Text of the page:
As time went on, the hunger for those falls started resurfacing. My family would appease me with a short day hike, and I found joy in our time together doing something that still spoke to my soul. Then I would tuck it away again, back to the “something I will do later” in my mental list of dreams-yet-to-fulfill. For a couple of years the arthritis in my foot was so severe I couldn’t even walk around the block, let alone hike. I felt frustrated and angry. I wrestled with God. I dove into my bible. “My flesh and my heart may fail, but God is the strength of my heart and my portion forever.” Psalm 73:26. God comforted me through His Word.

I was at peace with my limited abilities. Then a little over a year ago, I saw my doctor for hip pain (a new ailment.) Through a series of doctor referrals, I ended up in physical therapy and with two new doctors involved in my care. The amazing result was relief for my foot and hope for my physical future. Perhaps hiking wasn’t impossible. Was it too late to start again? I asked myself: Is this something God wants me to do?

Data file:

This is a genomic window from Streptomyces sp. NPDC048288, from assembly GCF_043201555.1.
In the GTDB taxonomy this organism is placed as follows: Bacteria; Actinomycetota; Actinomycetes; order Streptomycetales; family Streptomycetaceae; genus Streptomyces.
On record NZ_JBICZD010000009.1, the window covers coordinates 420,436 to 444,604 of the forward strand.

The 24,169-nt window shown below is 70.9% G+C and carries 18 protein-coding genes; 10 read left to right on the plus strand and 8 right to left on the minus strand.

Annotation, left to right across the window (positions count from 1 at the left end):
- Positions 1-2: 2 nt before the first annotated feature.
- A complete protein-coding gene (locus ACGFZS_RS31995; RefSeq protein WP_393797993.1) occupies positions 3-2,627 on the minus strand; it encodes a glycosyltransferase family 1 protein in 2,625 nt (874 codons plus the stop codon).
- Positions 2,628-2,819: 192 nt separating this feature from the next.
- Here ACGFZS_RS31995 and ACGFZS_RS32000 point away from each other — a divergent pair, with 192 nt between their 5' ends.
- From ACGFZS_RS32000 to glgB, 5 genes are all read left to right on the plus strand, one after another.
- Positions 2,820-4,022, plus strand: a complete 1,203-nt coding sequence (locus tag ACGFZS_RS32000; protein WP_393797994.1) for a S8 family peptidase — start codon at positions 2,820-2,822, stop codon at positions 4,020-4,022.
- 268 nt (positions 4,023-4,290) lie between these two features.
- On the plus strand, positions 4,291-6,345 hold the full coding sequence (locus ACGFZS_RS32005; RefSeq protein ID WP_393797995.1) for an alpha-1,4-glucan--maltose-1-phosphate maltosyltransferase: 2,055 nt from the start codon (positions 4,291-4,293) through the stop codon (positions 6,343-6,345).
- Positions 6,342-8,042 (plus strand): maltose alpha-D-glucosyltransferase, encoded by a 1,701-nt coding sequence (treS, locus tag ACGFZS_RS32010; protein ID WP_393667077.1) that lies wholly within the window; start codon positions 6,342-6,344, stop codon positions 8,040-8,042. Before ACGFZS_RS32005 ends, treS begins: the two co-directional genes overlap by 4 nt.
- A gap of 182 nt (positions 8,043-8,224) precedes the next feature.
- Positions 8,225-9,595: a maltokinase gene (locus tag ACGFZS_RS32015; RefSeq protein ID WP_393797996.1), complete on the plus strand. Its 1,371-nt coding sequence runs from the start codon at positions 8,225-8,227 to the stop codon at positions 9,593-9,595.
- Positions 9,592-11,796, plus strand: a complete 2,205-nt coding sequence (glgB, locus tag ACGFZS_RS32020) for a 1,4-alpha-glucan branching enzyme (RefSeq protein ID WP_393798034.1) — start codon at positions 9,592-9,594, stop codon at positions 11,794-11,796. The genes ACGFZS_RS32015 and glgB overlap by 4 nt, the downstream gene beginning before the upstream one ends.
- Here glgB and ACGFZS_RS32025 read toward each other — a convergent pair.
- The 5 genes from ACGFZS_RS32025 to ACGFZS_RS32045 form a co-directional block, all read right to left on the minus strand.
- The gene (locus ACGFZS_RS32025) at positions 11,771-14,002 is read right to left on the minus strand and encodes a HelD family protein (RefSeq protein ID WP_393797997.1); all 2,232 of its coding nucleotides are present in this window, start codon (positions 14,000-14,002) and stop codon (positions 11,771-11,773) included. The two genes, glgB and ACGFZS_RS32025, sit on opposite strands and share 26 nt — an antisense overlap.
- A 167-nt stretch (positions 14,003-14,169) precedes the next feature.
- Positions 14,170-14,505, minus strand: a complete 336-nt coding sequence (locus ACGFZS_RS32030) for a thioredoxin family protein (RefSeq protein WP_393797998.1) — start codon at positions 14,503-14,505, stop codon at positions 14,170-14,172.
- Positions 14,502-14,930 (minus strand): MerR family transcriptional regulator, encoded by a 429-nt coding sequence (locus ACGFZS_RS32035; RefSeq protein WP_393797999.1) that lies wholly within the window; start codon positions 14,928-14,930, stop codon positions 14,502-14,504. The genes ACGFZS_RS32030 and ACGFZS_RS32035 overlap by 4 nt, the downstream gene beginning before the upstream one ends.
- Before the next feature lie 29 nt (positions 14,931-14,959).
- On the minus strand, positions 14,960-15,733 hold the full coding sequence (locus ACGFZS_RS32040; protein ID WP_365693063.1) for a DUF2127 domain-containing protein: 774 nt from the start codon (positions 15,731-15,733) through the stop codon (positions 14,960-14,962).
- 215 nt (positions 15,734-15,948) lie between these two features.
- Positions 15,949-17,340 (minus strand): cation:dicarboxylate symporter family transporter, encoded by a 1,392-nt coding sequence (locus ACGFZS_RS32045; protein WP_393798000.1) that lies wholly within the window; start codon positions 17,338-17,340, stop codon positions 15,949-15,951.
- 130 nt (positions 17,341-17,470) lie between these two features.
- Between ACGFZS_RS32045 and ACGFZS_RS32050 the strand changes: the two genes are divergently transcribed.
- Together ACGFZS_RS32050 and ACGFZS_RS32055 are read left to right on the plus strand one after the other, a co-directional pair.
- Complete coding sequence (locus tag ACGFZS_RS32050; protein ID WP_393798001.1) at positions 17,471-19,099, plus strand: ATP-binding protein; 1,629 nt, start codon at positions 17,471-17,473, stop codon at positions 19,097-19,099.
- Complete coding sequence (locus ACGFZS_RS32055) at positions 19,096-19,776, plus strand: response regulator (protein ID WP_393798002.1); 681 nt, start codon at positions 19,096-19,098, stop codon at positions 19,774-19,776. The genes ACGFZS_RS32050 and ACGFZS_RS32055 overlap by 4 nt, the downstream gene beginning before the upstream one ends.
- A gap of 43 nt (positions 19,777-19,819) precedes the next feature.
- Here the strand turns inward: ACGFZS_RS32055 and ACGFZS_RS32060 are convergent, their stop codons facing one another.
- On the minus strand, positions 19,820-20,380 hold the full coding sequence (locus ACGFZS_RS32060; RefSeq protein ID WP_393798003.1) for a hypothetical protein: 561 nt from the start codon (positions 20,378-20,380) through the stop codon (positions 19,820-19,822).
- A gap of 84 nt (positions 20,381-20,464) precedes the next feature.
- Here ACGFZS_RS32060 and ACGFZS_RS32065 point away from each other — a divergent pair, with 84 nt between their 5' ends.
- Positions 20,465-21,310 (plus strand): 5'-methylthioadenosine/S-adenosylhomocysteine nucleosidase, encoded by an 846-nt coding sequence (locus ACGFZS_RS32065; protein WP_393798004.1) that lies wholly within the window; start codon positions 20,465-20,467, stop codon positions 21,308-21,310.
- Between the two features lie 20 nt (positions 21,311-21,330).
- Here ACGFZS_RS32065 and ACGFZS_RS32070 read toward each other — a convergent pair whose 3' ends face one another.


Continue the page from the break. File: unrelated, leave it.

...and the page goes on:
I listened for God’s voice. I waited for signs. Certain songs caught my attention on Christian radio, bible verses of reassurance popped out at me from the page, and one quote I came across gave me goosebumps: “Courage is being scared to death but saddling up anyway” – John Wayne

Fear … that’s my weakness, the one God is always patiently chiseling out of me. I realized it takes courage to pursue a goal or dream, no matter what the circumstances.

So … I’ve decided to saddle up and start chasing waterfalls again. I’m also going to write about what I find, and the obstacles and inspiration I encounter on tbe way. I hope as you read about my journey, you, too, will be encouraged to pursue the dreams that God has set in your heart.

 

May he give you the desire of your heart and make all your plans succeed. Psalm 20:4